Thursday, December 29, 2011

Monday, Dec 26

It’s been one of those light snow years so far, the ski resorts are desperately making man-made snow through the night in an effort to satisfy the winter crowds and all they hear is the long range forecast reports of sunny weather. The highway over the mountain pass by our cabin normally would have the gate closed at Soapstone basin with several feet covering the road over. The only option would be to travel with skis, foot or snowmobile the rest of the sixteen miles up to the pass at 11,000 feet plus and over the range to the other side. There, one could, if one was determined enough travel some 30 extra miles down to the small town of Evanston, Wyoming.

This winter has been different, a few inches are on the road and they have a small sign by the side of the open gate informing the adventurous traveler that there is no winter service from this point on. Another words go for it, if you get stuck in the snow on the road you are on your own!!!

We drove past the sign to see how far we could go up.

These are the people you read about in the paper who get stranded for days on end only to be discovered in the spring with the family dog half eaten up.

Yesterday we got up several miles below the summit before our cars, both of which are four-wheel drive started spinning sideways in the steep incline of snow. We gave up, parked the vehicles and did a small cross-country ski tour. That night we were scheming how to get the cars up all the way to the pass.

Today we packed a big lunch, loaded everyone up in both cars with skies and shovels and headed up to the closed highway to the point we made it to yesterday. There we put chains on the Volvo XC and continued on up the rest of the way. We saw only snowmobile tracks ahead of us, no four-wheel vehicle had ventured up so high, it was virgin territory for us and the car was sliding side to side as it slowly worked its way up higher and higher. At 11,000 feet with maybe a foot of packed snow on the road, in sight of the last curve over the top we decided to park it and break out the skis. Bald Mountain at 11,943 stood in front of us; we decided to try to ski around it. The sun was out, it was warm in the air and off we headed in a serenely quiet snow covered landscape. We worked are way through pine trees, rock fields and open meadows to a basin on the back side of the mountain at 11,500 in the dead of winter. A first for us in the middle of December and only possible because of the light snow fall so far.

Richard Boyer

Thursday, December 22, 2011


It’s actually sunny today; a small snow storm came through the valley and blew out most of the smog. That cold damp feeling in the air is finally gone and I can feel the warmth of that large yellow ball up in the sky.

I worked some more on the Colonial House painting. It‘s an old stately house up here in my neighborhood which the hospital bought to entertain guests. From what I remember reading about; it was first build by a woman who made it big from mining gold and silver in Park City more than a 150 years ago.

It still needs some work, but at least I can bring it to the crit tonight to see what people think. And for once this evening it is actually not at my place. Nick after a good month and a half of working on construction projects has said that he will host it.

Richard Boyer

Monday, December 19, 2011

Monday, Dec 19

Here is another snow painting I have been working on. A few things still bother me about it, but I’ll live with it for a few days and hopefully they it will pop out at me!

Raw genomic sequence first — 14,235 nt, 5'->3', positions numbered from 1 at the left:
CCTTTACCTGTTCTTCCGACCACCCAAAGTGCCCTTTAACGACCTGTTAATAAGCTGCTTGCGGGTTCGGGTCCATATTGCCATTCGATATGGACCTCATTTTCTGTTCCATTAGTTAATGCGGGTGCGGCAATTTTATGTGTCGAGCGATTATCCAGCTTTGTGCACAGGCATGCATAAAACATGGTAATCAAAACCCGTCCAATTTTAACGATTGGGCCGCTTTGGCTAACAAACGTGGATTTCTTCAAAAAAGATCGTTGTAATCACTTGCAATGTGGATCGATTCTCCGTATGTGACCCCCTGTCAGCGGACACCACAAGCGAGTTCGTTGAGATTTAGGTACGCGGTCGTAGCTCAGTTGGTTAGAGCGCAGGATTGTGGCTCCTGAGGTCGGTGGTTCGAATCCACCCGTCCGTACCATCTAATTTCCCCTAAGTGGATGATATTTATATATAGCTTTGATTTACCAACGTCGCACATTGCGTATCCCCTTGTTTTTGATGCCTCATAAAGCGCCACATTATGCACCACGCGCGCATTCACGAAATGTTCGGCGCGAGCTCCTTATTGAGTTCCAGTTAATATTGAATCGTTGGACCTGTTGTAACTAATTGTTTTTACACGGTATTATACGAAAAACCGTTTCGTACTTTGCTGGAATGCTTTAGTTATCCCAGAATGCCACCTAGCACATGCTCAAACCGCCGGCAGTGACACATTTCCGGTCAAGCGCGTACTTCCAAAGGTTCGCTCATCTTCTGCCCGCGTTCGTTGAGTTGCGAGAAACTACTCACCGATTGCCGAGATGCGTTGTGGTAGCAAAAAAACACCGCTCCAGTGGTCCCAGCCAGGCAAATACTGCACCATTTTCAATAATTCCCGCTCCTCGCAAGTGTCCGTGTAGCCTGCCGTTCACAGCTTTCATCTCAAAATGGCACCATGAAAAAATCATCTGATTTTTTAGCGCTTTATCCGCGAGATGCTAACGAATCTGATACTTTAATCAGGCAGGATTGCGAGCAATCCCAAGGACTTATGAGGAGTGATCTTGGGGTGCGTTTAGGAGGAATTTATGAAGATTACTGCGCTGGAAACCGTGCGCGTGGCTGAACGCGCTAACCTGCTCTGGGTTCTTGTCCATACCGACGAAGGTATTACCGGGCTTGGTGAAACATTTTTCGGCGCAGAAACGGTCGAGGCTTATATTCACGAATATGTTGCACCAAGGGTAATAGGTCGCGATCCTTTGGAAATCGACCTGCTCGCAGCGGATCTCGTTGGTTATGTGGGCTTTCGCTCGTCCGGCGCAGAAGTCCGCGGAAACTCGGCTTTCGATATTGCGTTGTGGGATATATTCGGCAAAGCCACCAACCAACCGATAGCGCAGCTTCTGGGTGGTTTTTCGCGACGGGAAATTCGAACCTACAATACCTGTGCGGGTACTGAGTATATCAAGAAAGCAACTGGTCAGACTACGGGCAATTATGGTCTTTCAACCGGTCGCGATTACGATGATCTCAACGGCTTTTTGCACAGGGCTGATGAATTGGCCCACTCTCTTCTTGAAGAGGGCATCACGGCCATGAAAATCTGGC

Christmas shopping is ever so slowly coming along! Maybe I’ll have everything done the day before.

What else is new.

Richard Boyer

Friday, December 16, 2011


We had a good crit session last night and as usual I ended up with a page of notes on things to fix.

The snow painting here I decided to add a little more paint in the foreground and punched up the colors in the sky. It made for some more contrast and more interesting to look at as well. Now I am quite happy with it and I’ll call it done

Back to the horse painting for the tenth time as well; this one has gone through quite a few evolutions since the start. I’ve re-painted several of the horses in the learning process. I just have to keep in mind that it will take another 998 horse paintings before I get good at it!

Now it’s time to start thinking about Christmas Shopping!

Richard Boyer

Wednesday, December 14, 2011


It’s been a gloomy overcast day today; it would be a lot nicer if it would just snow.

Well that being said I decided to start another snow painting. Why fight it when you can join it?! It will be one of those architectural nightmares with the brick house but with the snow covered trees in front it should look nice when done.

The house is an old Victorian home back in New York State, another shot I took while visiting the parents. This place was a few miles from them in the town of Lockport. Back in the early 1800’s when the canal was in full swing this town was one of those wealthy merchant centers with cargo traveling through every day in record numbers. Mansions like this sprung up everywhere. Now fast forward 160 years and it’s more or less an economic dump with high unemployment. The house would most likely sell for under 200K.

As they say location, location, location


Tuesday, December 13, 2011


I finished off the moody snow painting; it’s actually a section of the Erie Canal back near Buffalo, New York. My parents moved to a new house near the canal ten years ago. So the last time I was visiting them in the dead of winter I decided to go out and shoot some snow pictures. The canal goes from Albany to Buffalo and was used heavily to get goods out West before the development of the train. The view I have is at a wider spot as it enters into a river.

Richard Boyer

Monday, December 12, 2011

Monday, Dec. 12